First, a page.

waiting for the next shoe to drop

braveverb [ T ]US/breɪv/

to deal with dangerous or difficult things without fear:

Brave? This is so not me. Not even close. I’m shaking in my boots 24/7. Since this whole thing began the information on this cancer has gone from bad to worse to pretty damn terrifying, along with the aborted surgery and yesterday’s emergency visit from the visiting nurse (pain and fainting are not a good combo, but Gatorade saved the day). I get my drains out this morning, which is a good thing, but in my present state of nervousness I assume that something–anything–will go wrong.

As I explained to Banjo Man last night, I’d decided weeks ago not to be brave or courageous dealing with this cancer. I don’t need the extra work of pretending “I got this” with a smile on my face and a reassuring wave to family and friends.

Nope. The thing is, I have no control over this disease or the processes by which it will be attacked. I have no control over how long chemo will last or how quickly I’ll lose my hair. Will I have radiation first? Be sick as a dog? Gain or lose weight from the drugs? Be able to go to Texas for Christmas (I frenetically bought the tickets on my phone the hour they were released from Southwest, between a cat scan and a bone scan)?


And as a friend reminded me, because I am such a “planner” this is especially difficult.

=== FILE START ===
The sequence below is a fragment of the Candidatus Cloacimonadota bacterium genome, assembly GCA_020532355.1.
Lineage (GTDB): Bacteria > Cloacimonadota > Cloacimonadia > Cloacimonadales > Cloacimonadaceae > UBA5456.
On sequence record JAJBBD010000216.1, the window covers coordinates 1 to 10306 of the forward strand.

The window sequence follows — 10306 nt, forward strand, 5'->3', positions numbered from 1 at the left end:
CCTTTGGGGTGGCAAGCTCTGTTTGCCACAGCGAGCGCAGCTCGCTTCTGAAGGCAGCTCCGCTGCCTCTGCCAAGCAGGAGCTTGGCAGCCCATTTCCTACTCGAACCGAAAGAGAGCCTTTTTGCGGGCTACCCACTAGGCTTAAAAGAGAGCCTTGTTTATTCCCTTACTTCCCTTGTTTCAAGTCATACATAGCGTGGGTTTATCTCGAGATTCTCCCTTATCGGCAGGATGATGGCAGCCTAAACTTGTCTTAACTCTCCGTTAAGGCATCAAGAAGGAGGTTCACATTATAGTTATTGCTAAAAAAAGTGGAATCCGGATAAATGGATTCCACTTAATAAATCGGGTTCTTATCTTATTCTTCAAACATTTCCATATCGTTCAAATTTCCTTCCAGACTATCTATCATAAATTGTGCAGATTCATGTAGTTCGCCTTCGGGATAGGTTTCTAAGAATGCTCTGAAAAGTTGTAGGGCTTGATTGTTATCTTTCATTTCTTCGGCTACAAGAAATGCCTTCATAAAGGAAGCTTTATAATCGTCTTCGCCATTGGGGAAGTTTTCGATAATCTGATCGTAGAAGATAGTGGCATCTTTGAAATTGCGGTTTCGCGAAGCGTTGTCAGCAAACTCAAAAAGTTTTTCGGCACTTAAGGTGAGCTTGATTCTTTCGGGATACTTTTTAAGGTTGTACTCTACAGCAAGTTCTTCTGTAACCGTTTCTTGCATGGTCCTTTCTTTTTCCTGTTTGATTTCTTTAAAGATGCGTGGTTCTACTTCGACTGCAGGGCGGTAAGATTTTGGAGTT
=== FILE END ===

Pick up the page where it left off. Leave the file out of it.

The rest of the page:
Rosemary the Visiting Nurse worriedly asked if I was a high anxiety kind of person. I did laugh at that. Uh, no, Rosemary. Just the opposite. Until I got cancer and had my breast sliced off!

So maybe in a year or two I’ll be spouting the benefits of green smoothies, running a marathon while wearing a pink tank top, and waving cheerfully to those folks cheering on the sidelines. It’s a pleasant vision, but for now–today–I’ll settle for a day with no surprises.

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8 Responses to waiting for the next shoe to drop

  1. Pat says:

    Here’s to a boring and totally predictable day. You may not think you’re brave, but you are. And whatever happens… You Got This!

  2. Ellie says:

    More Pie, you are brave! Reality is settling in,and yes, you have no control over it. The only thing to do is fight and fight with all you have to get back to Idaho next summer. I am grateful that you have Glen as your caregiver. He will do his best to help you through this time. He adores you💕
    I learned pretty quickly if you overdo, you will pay with pain…..just saying because I know you.
    Love you bunches DMP

  3. Ruth says:

    My dear friend…I feel your outrage and want to scream against the wind with you. I can only say that I know your strength in the face of adversity…your history speaks to your amazing will. You are stronger than cancer. You are stronger than most people I know. Most people…period.

    Once upon a time. I read a story about an extraterrestrial who could put his hands on a person who was suffering and take their pain and sickness Into himself, leaving the human illness free. If I could do that for you…I would do it.

  4. Marjorie Fridrich says:

    Thank you for sharing the reality of it all. Do keep it up and scream at us when you feel like it. I concur with the words and thoughts of your friends.
    And I so wish you a peaceful heart.

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